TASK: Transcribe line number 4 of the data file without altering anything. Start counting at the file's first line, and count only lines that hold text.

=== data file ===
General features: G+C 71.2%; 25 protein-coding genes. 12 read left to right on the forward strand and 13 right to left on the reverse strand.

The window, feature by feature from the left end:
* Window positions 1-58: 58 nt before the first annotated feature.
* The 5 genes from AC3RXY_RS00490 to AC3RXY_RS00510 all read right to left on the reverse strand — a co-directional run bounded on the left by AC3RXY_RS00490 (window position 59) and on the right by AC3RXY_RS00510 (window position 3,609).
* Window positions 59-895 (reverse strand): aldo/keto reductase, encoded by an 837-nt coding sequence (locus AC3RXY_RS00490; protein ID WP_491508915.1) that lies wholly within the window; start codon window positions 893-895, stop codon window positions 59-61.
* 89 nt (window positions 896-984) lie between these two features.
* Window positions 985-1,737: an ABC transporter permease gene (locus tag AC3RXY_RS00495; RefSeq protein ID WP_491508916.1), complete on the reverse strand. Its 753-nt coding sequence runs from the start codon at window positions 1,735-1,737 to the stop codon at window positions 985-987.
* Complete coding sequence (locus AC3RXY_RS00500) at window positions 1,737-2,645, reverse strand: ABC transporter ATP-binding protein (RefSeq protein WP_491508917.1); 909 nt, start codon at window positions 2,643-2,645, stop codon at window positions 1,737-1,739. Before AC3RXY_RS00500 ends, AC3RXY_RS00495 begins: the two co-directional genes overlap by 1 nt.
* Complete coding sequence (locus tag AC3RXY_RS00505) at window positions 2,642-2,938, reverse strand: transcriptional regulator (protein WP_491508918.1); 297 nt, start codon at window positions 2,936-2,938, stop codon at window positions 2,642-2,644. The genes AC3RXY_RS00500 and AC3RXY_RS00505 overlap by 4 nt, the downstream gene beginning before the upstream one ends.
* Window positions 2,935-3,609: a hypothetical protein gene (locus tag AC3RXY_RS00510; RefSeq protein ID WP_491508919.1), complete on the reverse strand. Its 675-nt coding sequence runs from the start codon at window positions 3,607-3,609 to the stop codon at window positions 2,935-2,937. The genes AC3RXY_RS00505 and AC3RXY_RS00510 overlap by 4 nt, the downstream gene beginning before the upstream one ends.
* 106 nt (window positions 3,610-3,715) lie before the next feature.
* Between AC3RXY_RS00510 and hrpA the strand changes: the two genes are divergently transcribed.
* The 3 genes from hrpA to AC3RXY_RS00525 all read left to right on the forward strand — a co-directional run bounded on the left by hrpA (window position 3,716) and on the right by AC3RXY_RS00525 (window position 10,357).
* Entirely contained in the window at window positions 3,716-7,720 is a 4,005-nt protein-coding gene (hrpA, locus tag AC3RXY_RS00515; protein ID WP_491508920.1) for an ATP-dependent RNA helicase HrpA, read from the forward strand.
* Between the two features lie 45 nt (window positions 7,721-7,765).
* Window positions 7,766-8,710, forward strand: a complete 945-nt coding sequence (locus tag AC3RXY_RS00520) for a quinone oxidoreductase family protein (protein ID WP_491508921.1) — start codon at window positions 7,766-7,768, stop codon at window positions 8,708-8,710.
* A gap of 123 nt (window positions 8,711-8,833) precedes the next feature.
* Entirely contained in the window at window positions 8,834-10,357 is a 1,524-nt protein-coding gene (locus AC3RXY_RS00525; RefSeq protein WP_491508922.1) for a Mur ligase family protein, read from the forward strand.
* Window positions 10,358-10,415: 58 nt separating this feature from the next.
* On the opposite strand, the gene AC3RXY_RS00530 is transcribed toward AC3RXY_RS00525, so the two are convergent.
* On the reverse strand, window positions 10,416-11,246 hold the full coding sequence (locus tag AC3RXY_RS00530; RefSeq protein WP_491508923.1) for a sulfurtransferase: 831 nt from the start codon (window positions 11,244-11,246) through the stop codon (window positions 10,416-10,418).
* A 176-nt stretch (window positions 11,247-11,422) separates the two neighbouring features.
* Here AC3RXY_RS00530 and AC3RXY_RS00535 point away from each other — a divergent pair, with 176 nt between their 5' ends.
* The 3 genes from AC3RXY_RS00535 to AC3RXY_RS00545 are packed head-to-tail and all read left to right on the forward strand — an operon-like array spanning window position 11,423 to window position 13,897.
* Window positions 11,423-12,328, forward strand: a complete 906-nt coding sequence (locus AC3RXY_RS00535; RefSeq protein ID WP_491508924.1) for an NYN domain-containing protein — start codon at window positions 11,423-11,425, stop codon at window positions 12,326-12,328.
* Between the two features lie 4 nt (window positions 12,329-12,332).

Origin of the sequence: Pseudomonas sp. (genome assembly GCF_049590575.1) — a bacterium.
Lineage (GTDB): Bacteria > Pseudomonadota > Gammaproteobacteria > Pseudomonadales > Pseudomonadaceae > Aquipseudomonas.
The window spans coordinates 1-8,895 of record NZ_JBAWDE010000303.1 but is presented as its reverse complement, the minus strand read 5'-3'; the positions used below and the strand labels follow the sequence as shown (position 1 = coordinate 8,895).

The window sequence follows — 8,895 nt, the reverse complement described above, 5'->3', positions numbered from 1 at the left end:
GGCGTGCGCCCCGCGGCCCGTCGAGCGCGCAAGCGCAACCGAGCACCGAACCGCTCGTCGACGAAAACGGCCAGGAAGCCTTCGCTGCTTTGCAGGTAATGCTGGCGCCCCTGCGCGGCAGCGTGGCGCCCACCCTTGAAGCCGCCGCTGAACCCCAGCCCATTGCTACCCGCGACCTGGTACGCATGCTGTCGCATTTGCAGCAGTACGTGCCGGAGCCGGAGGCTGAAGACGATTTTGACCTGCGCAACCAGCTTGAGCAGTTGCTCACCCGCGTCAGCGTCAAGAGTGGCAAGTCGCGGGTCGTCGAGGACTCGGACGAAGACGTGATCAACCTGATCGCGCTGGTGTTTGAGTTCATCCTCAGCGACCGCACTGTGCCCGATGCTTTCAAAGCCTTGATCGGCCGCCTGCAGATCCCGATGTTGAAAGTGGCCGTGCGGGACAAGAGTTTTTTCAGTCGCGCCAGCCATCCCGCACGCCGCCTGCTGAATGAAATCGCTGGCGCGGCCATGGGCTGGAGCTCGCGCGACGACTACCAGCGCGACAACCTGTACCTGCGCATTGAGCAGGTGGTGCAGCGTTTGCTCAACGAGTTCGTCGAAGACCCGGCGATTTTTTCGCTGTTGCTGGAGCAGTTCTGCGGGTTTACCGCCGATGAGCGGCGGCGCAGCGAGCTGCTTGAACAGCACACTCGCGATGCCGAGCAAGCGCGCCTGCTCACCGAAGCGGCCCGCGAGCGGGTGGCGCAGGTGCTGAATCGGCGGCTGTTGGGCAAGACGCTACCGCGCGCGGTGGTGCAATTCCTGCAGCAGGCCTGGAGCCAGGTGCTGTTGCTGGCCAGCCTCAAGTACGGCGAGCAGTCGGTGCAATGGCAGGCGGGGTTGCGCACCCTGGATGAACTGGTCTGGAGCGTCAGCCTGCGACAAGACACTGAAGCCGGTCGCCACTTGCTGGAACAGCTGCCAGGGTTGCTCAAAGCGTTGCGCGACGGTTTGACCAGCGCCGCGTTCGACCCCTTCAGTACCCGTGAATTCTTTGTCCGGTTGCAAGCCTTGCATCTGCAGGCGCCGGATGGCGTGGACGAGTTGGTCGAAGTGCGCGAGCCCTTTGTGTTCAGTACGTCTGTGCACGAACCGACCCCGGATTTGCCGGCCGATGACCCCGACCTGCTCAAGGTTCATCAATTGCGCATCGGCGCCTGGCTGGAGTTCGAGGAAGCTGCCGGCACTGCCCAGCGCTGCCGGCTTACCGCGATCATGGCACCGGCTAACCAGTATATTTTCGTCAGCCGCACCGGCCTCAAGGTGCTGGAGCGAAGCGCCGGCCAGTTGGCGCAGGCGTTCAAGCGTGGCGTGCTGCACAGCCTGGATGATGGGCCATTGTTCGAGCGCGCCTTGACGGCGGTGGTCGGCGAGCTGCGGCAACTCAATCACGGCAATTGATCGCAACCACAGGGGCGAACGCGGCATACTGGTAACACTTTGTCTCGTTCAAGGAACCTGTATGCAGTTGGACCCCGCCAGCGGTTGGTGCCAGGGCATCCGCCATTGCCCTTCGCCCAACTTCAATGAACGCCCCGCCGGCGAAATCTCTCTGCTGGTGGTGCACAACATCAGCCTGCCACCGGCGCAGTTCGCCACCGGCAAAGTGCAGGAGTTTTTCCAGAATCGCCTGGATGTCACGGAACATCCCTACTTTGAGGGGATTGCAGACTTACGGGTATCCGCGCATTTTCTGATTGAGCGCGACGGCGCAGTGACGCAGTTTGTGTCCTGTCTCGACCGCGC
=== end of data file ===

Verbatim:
* The 5 genes from AC3RXY_RS00490 to AC3RXY_RS00510 all read right to left on the reverse strand — a co-directional run bounded on the left by AC3RXY_RS00490 (window position 59) and on the right by AC3RXY_RS00510 (window position 3,609).